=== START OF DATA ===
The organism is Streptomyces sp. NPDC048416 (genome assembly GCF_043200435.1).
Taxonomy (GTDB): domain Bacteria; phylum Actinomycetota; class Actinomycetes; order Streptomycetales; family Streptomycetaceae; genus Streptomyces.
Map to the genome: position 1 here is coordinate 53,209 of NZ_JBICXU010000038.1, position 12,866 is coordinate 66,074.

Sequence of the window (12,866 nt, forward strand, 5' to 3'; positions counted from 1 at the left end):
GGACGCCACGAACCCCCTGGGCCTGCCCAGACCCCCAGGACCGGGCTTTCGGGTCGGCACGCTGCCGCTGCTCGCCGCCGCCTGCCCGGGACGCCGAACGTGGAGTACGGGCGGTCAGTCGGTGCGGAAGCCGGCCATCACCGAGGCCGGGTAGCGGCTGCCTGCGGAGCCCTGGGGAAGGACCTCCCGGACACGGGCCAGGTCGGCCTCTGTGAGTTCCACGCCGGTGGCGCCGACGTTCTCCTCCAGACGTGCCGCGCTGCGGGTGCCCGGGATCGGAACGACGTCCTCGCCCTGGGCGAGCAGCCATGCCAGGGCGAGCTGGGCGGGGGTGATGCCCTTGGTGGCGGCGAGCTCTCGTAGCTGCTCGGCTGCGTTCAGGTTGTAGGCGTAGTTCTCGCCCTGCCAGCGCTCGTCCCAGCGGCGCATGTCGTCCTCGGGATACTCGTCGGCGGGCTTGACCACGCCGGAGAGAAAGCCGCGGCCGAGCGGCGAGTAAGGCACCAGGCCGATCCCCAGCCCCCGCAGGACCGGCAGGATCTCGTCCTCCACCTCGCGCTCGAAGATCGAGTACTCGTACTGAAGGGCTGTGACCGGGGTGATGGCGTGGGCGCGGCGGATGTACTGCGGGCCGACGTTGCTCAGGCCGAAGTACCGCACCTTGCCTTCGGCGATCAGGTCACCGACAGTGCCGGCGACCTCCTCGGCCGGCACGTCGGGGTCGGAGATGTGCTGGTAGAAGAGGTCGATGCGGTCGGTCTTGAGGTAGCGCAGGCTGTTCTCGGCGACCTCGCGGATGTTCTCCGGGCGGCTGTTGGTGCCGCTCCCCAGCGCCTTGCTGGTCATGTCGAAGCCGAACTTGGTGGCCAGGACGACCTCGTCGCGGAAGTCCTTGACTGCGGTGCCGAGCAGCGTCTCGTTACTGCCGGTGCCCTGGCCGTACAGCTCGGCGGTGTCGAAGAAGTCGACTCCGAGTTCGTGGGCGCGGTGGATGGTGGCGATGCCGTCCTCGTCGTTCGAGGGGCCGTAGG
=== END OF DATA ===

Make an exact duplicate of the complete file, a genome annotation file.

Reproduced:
The organism is Streptomyces sp. NPDC048416 (genome assembly GCF_043200435.1).
Taxonomy (GTDB): domain Bacteria; phylum Actinomycetota; class Actinomycetes; order Streptomycetales; family Streptomycetaceae; genus Streptomyces.
Map to the genome: position 1 here is coordinate 53,209 of NZ_JBICXU010000038.1, position 12,866 is coordinate 66,074.

Sequence of the window (12,866 nt, forward strand, 5' to 3'; positions counted from 1 at the left end):
GGACGCCACGAACCCCCTGGGCCTGCCCAGACCCCCAGGACCGGGCTTTCGGGTCGGCACGCTGCCGCTGCTCGCCGCCGCCTGCCCGGGACGCCGAACGTGGAGTACGGGCGGTCAGTCGGTGCGGAAGCCGGCCATCACCGAGGCCGGGTAGCGGCTGCCTGCGGAGCCCTGGGGAAGGACCTCCCGGACACGGGCCAGGTCGGCCTCTGTGAGTTCCACGCCGGTGGCGCCGACGTTCTCCTCCAGACGTGCCGCGCTGCGGGTGCCCGGGATCGGAACGACGTCCTCGCCCTGGGCGAGCAGCCATGCCAGGGCGAGCTGGGCGGGGGTGATGCCCTTGGTGGCGGCGAGCTCTCGTAGCTGCTCGGCTGCGTTCAGGTTGTAGGCGTAGTTCTCGCCCTGCCAGCGCTCGTCCCAGCGGCGCATGTCGTCCTCGGGATACTCGTCGGCGGGCTTGACCACGCCGGAGAGAAAGCCGCGGCCGAGCGGCGAGTAAGGCACCAGGCCGATCCCCAGCCCCCGCAGGACCGGCAGGATCTCGTCCTCCACCTCGCGCTCGAAGATCGAGTACTCGTACTGAAGGGCTGTGACCGGGGTGATGGCGTGGGCGCGGCGGATGTACTGCGGGCCGACGTTGCTCAGGCCGAAGTACCGCACCTTGCCTTCGGCGATCAGGTCACCGACAGTGCCGGCGACCTCCTCGGCCGGCACGTCGGGGTCGGAGATGTGCTGGTAGAAGAGGTCGATGCGGTCGGTCTTGAGGTAGCGCAGGCTGTTCTCGGCGACCTCGCGGATGTTCTCCGGGCGGCTGTTGGTGCCGCTCCCCAGCGCCTTGCTGGTCATGTCGAAGCCGAACTTGGTGGCCAGGACGACCTCGTCGCGGAAGTCCTTGACTGCGGTGCCGAGCAGCGTCTCGTTACTGCCGGTGCCCTGGCCGTACAGCTCGGCGGTGTCGAAGAAGTCGACTCCGAGTTCGTGGGCGCGGTGGATGGTGGCGATGCCGTCCTCGTCGTTCGAGGGGCCGTAGG